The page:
Growing up my family had very little money. Food was served to us in portions, not to teach us the nutritional value, but because with 6 mouths to feed, mom cooked the best she could and portioned out what she had prepared. There were no serving dishes, no seconds. There was also no joy in her cooking or in the eating. I remember that salads were something the diner (about a once a month or two outing?) served before dinner. It was iceberg lettuce and a wedge or two of tomato. Vegetables and fruits came from a can. I didn’t even think about where they REALLY came from.
Didn’t I have school lunch, you ask? Nope. I lived literally around the block from an elementary school that didn’t even serve lunch. I went home and had my peanut butter and jelly sandwich and 4 cookies. (Yes, mom counted those out too.) No apples? No. Apples were mashed and in a jar. The highlight of the year was the January Can-Can sale at the grocery store of choice. Every canned vegetable was prepared the same way. Boiled, salted, and served. BLECH!
There is a new commercial where a little boy sits down to dinner and his mother says, “And you’ll sit there until you eat those.” With cinematic magic he becomes an old man. I feel that. I hated peas so badly I would be the one who sat at the table until my mother realized she really wasn’t going to win, I wasn’t going to eat those disgusting mushy little things, and I would be sent to bed early. (And I wonder where the girls get their stubbornness.) Relief!
So, what were these mysterious things called fruits and vegetables? During my pregnancy with Tammy I craved two things: M&Ms and watermelon. I would guess that I ate 25 or 30 watermelons during those 9 months. No really. I ate about one a week. Barry wouldn’t eat them because I might bite off a finger. There is no sharing when you are pregnant. And you can only imagine how hard it was for him to find watermelon in the winter. What a guy!
When my first was born and I was proudly nursing her so she would be healthier than me, the pediatrician said, ‘Now we can begin to introduce the little one to fruits and vegetables.” Uh oh. It was like asking me to introduce my perfect little baby to the weird old uncle. Come on, every family has a weird old uncle. I would have sooner taken her to eat fast food French fries.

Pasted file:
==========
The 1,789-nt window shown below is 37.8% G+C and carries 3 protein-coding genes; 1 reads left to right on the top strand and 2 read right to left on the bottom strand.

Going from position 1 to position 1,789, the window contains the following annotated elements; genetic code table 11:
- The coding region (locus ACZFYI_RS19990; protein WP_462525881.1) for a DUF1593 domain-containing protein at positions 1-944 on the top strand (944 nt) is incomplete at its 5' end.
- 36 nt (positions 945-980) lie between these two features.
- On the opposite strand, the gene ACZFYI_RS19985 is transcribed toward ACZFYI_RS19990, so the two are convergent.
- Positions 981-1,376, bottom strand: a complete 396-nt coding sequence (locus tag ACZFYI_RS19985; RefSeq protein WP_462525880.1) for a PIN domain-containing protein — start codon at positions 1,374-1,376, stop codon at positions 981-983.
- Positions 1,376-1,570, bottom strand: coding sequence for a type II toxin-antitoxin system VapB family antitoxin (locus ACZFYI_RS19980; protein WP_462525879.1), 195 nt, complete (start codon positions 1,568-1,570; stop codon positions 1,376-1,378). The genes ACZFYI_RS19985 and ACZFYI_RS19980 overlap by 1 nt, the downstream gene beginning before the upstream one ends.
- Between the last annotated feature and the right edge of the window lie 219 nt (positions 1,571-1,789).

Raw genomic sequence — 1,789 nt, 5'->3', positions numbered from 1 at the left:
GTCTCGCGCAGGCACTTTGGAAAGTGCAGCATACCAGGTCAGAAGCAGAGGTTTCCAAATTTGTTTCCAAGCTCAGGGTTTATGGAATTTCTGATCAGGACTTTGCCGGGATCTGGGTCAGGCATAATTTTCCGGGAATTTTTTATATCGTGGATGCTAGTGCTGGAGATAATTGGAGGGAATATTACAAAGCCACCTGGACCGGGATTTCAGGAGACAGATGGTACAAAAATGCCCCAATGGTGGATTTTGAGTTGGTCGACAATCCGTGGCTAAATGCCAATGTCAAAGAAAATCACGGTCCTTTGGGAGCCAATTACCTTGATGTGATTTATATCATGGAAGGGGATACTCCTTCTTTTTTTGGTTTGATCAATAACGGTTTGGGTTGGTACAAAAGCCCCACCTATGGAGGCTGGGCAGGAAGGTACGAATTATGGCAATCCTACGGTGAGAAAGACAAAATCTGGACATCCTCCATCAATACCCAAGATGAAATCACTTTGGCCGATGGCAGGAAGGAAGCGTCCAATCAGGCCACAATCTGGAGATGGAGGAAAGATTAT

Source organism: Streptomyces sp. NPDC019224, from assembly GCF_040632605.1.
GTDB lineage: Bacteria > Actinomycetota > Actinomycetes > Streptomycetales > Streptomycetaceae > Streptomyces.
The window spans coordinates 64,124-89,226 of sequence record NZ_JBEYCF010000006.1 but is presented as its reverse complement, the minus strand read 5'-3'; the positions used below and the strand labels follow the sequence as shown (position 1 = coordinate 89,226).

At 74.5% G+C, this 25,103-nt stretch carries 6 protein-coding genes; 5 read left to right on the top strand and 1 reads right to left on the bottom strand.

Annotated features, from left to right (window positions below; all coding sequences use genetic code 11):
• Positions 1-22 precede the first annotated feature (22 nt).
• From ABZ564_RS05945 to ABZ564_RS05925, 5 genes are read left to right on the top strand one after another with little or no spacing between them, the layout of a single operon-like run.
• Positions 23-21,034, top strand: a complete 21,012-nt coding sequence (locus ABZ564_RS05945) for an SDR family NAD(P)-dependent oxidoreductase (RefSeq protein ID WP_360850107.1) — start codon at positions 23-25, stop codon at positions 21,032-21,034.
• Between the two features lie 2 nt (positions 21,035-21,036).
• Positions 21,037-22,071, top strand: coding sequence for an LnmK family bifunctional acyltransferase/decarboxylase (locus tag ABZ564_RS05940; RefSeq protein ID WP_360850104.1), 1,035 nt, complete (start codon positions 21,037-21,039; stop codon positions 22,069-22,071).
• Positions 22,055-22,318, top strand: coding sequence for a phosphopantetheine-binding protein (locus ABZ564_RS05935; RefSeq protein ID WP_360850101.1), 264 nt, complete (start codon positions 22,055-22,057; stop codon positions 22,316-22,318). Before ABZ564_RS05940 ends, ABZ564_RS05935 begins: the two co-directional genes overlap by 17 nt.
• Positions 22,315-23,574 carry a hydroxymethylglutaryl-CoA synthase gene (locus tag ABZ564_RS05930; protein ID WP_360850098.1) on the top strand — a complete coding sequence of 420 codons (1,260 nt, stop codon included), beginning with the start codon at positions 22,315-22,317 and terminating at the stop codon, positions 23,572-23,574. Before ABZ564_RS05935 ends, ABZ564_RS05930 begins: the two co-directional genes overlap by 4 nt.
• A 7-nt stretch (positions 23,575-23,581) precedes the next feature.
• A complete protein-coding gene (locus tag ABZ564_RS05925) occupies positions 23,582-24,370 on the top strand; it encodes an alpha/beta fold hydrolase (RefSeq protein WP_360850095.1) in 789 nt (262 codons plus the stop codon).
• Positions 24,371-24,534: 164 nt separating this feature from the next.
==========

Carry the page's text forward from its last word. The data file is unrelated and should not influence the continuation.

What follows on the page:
You know what I discovered with my first baby? I like fruit. In fact, I LOVE blueberries. Where were you my whole life you juicy little morsels? So instead of buying real fruit, you know, going to the store’s produce aisle and picking up a little basket, I started eating baby food with my little girl. This was a sad thing because the baby food I was buying was back in the day when there was still sugar added and no one complained.
Now you might be asking yourself why I didn’t go buy fruit. I was terrified of the produce department. I am not kidding. I didn’t have any experience with shopping when I was growing up. I had no idea what to buy. Even when I went to WV after college and had my first teaching job, I was fortunate to work with the most amazing cafeteria ladies. I would sneak in at the end of the day and they would send me home with leftovers from the amazing lunch I had loved so I had a decent dinner.
My idea of shopping to this point was canned fruits and vegetables, or frozen meals. I was terrified of the fresh produce, did I tell you that? So I decided it was time to conquer the fear of the produce! No more backing away from it. I would dig in and embrace the strange items before me. I decided to start with what seemed to me to be common produce, weird right? I bought apples … just one or two. They were pretty good.
So I decided to expand my horizons and try salad. That was iceberg lettuce and tomatoes, right? And the right dressing actually made it palatable. Hmm. Barry’s dad decided in a rare moment of compassion to share a recipe with me for the most delicious Waldorf type salad. I made it a lot. If poor Barry was sick of it, he never said so. It even had grapes in it so it forced me to try another fruit.
I should mention at this point that Barry grew up modestly too and his palate was as limited as mine, dare I say maybe even more. So I watched his mom for ideas to make anything that had flavor. His favorite is green beans so I started buying those. Don’t get too excited, because I bought them canned, as did she. She put them in a pot, salty water and all, added ham and cooked them. She cooked them all day. Then she put butter on them. Are you shaking your heads? You should be. At that point they had more flavor than I had learned growing up, but no nutritional value left by the time I had cooked them to death.
So I started slow and began to buy some strange fruits and vegetables. My other friend was the buffet. I know crazy, right? There was a steak house we would go to when Tammy was a baby and there I had the chance to try a plethora of new and strange items. If I didn’t like them, it didn’t ruin my budget for the week.
And so the journey began. As the girls grew I made sure to bring them to the grocery store, engage them in something called CHOICES and well, there is a family rule of tasting, but that is for next time. My horrid experience with sitting for hours at the table waiting to be allowed to go to bed made me decide that would not happen to my girls so there were choices on the table too.
Just a note: While I am sitting in the kitchen (my favorite room) and typing this, I am cooking up some edamame (HUH!?) and noshing on almonds. I know. It has been quite a journey.
Next time …